Nerves carry signals from the brain to the body and vice versa. The brain sends directions to the muscles to move, while the skin and other sensory-innervated organs send information about the surroundings (pain, temperature, pressure) to the brain.
When a nerve is injured, the signals it carries do not get to their destinations. You might lose motor function of the muscles controlled by the nerve or sensation in the areas supplied by the nerve, or both.
Injury of the nerve also results in the nerve part farthest from the brain dying. If the nerve’s “insulation,” or myelin, is still there, the nerve might try to heal. If the nerve and the myelin are cut, you might get a painful neuroma, or nerve tumor, at the area of the cut.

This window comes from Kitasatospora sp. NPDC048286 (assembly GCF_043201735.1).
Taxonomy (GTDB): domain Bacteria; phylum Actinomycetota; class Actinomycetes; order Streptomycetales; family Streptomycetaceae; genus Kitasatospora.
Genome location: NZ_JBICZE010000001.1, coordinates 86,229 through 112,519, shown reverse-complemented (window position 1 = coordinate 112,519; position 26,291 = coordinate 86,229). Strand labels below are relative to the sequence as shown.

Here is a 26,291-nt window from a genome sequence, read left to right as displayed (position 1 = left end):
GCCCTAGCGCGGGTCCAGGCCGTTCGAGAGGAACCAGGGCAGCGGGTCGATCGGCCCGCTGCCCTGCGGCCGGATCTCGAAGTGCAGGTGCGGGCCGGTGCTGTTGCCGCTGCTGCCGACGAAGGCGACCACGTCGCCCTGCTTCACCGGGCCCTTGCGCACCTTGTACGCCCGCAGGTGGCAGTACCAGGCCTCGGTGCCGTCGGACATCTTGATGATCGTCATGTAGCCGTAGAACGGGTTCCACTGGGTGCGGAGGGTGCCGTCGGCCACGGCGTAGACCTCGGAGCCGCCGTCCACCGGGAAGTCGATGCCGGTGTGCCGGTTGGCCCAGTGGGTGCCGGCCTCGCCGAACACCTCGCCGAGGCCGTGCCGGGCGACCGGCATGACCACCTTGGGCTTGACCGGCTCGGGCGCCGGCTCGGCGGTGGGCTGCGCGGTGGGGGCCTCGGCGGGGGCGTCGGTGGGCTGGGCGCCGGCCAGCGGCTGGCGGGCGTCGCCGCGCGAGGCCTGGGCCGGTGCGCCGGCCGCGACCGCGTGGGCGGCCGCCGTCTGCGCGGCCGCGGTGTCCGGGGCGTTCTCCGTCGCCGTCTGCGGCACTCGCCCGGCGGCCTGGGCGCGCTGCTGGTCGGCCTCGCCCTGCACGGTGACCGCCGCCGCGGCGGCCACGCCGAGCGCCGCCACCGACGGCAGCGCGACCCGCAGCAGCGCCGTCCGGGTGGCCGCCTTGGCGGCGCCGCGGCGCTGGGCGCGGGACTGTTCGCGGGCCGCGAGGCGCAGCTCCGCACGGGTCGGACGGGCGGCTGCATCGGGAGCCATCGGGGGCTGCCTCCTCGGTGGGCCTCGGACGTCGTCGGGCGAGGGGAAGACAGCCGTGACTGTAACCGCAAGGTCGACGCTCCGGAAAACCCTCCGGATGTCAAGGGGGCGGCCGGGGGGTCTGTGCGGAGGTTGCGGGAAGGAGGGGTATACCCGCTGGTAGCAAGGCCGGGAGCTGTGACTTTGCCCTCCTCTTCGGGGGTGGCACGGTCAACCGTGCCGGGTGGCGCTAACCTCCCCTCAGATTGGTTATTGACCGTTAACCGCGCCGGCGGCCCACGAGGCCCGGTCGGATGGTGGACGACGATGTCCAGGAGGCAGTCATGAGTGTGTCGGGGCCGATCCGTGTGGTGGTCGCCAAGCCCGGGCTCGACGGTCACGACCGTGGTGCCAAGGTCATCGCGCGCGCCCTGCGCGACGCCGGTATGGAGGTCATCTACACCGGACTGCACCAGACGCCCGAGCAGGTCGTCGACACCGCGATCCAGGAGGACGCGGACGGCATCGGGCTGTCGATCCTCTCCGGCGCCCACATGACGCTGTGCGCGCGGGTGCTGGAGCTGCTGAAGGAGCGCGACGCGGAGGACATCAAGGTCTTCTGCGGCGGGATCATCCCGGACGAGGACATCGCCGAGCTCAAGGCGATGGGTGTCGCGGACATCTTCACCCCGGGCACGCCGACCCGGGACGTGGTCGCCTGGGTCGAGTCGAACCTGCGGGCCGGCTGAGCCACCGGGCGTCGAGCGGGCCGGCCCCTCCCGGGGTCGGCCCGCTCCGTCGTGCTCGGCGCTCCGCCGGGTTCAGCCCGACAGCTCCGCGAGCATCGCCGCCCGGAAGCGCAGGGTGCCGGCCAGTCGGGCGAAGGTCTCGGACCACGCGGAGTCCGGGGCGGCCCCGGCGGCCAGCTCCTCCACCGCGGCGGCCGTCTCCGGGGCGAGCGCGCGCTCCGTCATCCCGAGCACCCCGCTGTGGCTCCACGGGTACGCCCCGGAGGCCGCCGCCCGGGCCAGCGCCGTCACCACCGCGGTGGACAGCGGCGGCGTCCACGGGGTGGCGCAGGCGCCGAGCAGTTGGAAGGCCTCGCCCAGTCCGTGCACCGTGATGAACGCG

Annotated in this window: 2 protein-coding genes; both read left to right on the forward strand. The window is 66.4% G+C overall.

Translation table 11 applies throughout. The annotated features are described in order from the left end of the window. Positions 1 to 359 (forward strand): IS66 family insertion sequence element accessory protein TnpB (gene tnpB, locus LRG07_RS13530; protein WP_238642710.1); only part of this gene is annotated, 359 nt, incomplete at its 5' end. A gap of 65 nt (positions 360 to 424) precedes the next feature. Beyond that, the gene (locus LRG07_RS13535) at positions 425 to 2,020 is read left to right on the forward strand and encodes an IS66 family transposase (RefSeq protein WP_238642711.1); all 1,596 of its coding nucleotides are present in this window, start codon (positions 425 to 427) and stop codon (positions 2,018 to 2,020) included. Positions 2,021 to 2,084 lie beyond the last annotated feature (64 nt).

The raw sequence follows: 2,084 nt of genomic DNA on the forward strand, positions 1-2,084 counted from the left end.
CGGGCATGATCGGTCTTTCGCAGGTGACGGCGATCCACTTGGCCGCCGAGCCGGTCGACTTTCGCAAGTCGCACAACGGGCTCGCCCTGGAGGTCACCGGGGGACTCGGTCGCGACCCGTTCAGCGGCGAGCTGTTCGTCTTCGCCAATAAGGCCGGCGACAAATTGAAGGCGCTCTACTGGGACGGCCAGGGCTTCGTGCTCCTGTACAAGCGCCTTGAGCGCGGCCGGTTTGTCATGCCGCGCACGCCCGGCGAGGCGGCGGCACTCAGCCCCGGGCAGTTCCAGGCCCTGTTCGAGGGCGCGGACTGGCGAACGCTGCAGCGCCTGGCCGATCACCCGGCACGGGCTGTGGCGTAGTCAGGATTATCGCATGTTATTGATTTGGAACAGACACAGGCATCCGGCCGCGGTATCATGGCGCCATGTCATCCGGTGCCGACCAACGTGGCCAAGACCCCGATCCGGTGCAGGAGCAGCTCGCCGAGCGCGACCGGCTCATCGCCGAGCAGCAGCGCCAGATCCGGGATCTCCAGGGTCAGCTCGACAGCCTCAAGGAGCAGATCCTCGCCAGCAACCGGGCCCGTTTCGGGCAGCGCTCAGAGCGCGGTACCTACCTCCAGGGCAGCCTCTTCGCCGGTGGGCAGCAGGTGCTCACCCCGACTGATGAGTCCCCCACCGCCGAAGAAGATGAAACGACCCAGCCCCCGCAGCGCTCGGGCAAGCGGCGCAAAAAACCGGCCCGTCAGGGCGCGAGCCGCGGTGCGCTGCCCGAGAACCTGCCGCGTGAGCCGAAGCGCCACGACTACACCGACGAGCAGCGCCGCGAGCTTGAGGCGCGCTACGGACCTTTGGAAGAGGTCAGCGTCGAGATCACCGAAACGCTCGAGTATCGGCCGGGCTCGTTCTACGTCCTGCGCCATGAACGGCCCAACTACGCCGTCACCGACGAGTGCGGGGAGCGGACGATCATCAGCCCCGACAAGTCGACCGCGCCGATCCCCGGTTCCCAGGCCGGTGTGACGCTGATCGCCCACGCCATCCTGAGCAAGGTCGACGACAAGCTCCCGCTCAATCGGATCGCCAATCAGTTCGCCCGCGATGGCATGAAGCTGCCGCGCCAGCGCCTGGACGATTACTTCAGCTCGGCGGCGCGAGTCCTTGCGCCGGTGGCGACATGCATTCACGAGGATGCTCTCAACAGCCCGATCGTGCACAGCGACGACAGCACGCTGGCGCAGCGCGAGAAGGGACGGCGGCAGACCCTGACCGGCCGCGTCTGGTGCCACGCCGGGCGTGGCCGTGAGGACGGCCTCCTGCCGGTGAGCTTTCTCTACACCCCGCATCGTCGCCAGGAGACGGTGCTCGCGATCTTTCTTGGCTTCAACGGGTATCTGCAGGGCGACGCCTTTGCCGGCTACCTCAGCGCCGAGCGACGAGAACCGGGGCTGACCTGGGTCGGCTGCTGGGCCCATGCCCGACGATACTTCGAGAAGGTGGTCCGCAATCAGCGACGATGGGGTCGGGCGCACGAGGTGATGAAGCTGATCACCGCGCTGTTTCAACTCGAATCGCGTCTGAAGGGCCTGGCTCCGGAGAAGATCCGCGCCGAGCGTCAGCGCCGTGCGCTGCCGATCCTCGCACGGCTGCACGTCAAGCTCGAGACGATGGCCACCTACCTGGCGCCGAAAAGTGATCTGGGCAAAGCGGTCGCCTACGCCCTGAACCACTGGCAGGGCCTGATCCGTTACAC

Nerves sometimes can be repaired by stitching the myelin together. If there is nerve “missing,” a graft or a nerve “conduit” might be used to bridge the gap. It takes about a month for the nerve to “wake up” and then nerve “growth” occurs at a rate of about 1 mm each day; that means that a nerve injury around the elbow might take a year to return sensation to the fingertips! Tingling in the fingertips during the period after surgery can be a good sign of recovery. Nerve repairs are much more successful in young patients, especially children and teenagers.
You might be sent to therapy to keep your joints from becoming stiff while your muscles are not working. You will need to be careful not to injure the areas of your body that you can’t feel; you could cut or burn your finger without even knowing it.
Unfortunately, some nerve injuries can cause permanent loss of function or sensation.